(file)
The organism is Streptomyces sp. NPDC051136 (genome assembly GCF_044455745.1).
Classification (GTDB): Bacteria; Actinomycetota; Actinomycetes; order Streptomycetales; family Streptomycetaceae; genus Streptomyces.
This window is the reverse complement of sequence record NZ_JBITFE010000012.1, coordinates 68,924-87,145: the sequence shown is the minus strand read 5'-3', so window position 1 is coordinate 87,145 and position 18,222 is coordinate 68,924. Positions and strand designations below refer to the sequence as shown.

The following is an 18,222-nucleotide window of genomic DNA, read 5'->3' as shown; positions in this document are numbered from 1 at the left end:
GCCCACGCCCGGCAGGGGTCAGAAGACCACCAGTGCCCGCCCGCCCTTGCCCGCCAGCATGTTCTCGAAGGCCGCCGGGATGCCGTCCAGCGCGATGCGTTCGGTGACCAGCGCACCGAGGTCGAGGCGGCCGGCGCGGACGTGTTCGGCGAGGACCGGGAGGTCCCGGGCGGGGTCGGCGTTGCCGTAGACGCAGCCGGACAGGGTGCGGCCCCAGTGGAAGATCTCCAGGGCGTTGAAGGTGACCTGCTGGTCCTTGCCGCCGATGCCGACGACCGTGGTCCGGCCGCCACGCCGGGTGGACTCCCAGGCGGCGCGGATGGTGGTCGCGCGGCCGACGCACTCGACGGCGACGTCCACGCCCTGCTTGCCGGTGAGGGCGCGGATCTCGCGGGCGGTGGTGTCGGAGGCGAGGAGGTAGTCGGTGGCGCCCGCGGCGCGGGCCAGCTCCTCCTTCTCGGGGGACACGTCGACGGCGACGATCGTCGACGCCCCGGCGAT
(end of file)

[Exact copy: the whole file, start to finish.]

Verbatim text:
The organism is Streptomyces sp. NPDC051136 (genome assembly GCF_044455745.1).
Classification (GTDB): Bacteria; Actinomycetota; Actinomycetes; order Streptomycetales; family Streptomycetaceae; genus Streptomyces.
This window is the reverse complement of sequence record NZ_JBITFE010000012.1, coordinates 68,924-87,145: the sequence shown is the minus strand read 5'-3', so window position 1 is coordinate 87,145 and position 18,222 is coordinate 68,924. Positions and strand designations below refer to the sequence as shown.

The following is an 18,222-nucleotide window of genomic DNA, read 5'->3' as shown; positions in this document are numbered from 1 at the left end:
GCCCACGCCCGGCAGGGGTCAGAAGACCACCAGTGCCCGCCCGCCCTTGCCCGCCAGCATGTTCTCGAAGGCCGCCGGGATGCCGTCCAGCGCGATGCGTTCGGTGACCAGCGCACCGAGGTCGAGGCGGCCGGCGCGGACGTGTTCGGCGAGGACCGGGAGGTCCCGGGCGGGGTCGGCGTTGCCGTAGACGCAGCCGGACAGGGTGCGGCCCCAGTGGAAGATCTCCAGGGCGTTGAAGGTGACCTGCTGGTCCTTGCCGCCGATGCCGACGACCGTGGTCCGGCCGCCACGCCGGGTGGACTCCCAGGCGGCGCGGATGGTGGTCGCGCGGCCGACGCACTCGACGGCGACGTCCACGCCCTGCTTGCCGGTGAGGGCGCGGATCTCGCGGGCGGTGGTGTCGGAGGCGAGGAGGTAGTCGGTGGCGCCCGCGGCGCGGGCCAGCTCCTCCTTCTCGGGGGACACGTCGACGGCGACGATCGTCGACGCCCCGGCGAT